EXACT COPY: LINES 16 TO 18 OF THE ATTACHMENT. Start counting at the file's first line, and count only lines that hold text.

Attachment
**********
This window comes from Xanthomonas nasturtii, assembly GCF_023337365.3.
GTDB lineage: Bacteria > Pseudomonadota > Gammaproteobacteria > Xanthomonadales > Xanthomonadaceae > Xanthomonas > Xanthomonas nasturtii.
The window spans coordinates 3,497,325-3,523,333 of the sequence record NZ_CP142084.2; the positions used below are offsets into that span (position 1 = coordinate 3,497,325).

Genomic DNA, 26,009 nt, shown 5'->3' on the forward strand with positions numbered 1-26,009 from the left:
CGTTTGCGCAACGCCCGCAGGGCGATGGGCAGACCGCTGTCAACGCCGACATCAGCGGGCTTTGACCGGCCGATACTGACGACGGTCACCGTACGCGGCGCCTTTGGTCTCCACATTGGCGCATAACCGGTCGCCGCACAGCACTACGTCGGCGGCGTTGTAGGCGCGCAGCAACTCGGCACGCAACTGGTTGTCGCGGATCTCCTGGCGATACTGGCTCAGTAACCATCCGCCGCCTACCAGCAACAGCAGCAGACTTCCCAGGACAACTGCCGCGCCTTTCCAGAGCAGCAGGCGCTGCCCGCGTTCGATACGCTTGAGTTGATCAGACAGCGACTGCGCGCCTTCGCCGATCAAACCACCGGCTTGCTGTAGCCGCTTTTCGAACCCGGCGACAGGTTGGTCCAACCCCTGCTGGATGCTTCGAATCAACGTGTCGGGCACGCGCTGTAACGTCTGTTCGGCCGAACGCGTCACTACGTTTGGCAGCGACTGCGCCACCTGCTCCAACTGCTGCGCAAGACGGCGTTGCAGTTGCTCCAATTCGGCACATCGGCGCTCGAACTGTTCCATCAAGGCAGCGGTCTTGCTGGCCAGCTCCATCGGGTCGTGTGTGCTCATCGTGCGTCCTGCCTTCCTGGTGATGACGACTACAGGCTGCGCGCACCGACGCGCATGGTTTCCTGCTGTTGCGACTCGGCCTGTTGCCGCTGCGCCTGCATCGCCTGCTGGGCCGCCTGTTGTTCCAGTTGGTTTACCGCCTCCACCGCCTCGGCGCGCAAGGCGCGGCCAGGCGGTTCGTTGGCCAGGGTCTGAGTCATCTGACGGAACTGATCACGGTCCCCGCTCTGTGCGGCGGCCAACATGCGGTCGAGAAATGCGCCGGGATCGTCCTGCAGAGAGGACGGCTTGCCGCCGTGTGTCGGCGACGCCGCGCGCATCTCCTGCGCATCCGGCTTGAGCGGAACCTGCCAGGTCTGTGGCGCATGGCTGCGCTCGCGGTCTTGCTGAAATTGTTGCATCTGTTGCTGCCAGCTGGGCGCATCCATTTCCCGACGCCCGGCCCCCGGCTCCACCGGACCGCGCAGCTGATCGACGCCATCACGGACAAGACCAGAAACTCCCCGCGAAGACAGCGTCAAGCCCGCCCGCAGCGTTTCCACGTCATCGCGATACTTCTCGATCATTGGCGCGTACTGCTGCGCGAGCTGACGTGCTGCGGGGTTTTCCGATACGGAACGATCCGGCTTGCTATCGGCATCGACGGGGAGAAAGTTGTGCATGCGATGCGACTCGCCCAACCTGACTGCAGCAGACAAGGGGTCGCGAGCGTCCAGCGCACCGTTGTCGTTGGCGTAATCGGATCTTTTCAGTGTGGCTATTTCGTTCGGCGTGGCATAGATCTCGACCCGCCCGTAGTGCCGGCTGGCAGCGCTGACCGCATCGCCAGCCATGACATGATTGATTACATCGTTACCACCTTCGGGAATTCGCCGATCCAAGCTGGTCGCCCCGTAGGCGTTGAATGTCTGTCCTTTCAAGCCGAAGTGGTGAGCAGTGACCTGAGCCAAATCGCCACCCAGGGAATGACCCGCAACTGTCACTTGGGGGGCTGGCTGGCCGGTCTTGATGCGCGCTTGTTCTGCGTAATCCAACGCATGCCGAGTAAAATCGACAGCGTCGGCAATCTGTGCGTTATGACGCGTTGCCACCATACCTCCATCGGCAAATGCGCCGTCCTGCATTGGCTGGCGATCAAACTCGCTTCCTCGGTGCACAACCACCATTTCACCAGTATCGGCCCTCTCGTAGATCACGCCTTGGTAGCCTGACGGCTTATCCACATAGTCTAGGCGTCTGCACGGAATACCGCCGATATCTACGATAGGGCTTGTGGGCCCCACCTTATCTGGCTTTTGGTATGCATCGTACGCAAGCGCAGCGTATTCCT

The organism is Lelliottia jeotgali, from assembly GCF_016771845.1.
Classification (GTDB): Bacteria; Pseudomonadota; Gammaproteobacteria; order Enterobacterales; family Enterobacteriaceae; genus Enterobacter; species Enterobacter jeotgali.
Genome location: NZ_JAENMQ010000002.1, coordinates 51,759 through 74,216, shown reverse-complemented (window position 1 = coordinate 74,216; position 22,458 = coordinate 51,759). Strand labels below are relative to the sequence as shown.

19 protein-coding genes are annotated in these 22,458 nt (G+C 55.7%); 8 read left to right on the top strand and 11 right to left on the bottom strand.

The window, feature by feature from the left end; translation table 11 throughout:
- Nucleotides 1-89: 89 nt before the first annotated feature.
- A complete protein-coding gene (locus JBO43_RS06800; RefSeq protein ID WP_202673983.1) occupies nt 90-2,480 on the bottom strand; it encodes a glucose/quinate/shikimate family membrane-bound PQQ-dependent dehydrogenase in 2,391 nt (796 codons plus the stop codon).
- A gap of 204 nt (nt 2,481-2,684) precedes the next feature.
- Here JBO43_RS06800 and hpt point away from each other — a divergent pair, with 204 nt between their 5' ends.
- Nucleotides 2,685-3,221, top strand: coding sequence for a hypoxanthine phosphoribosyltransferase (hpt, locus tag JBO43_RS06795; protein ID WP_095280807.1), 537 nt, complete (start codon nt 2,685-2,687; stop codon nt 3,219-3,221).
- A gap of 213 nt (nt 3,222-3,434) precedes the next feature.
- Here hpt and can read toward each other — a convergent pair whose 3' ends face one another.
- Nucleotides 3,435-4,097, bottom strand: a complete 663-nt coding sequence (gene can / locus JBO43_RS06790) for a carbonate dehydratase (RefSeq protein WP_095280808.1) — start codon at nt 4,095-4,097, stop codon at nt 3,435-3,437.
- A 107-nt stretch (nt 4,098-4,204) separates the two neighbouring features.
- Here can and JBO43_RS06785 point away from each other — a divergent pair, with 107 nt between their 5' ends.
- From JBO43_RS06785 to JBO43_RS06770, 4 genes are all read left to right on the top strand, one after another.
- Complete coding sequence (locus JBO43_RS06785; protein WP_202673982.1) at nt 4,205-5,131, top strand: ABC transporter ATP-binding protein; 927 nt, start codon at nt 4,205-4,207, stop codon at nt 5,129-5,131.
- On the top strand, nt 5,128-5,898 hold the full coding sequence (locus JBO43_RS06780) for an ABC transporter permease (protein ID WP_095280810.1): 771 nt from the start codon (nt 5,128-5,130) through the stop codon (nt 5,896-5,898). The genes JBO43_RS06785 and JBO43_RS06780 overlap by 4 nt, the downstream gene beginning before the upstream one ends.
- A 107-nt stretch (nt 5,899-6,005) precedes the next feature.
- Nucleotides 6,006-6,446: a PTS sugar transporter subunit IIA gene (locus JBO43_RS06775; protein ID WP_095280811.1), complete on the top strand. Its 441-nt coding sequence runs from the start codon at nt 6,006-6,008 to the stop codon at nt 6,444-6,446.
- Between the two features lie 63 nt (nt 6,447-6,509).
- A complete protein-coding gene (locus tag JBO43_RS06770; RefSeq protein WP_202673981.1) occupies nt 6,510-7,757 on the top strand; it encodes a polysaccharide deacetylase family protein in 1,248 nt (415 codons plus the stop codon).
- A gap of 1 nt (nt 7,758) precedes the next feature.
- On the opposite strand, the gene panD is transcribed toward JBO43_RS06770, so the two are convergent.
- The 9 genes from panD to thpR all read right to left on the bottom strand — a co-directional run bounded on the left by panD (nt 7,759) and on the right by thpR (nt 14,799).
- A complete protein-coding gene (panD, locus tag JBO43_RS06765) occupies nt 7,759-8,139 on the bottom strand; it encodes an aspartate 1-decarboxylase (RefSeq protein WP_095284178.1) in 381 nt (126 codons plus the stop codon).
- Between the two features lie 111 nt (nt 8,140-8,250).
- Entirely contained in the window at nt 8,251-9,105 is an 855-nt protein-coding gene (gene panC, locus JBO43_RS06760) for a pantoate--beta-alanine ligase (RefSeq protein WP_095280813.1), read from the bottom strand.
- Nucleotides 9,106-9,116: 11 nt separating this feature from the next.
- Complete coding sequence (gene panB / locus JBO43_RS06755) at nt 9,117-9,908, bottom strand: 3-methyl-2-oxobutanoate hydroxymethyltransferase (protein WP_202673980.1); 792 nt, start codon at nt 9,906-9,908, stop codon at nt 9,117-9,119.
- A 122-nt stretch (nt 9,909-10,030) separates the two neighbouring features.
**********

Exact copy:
- A gap of 213 nt (nt 3,222-3,434) precedes the next feature.
- Here hpt and can read toward each other — a convergent pair whose 3' ends face one another.
- Nucleotides 3,435-4,097, bottom strand: a complete 663-nt coding sequence (gene can / locus JBO43_RS06790) for a carbonate dehydratase (RefSeq protein WP_095280808.1) — start codon at nt 4,095-4,097, stop codon at nt 3,435-3,437.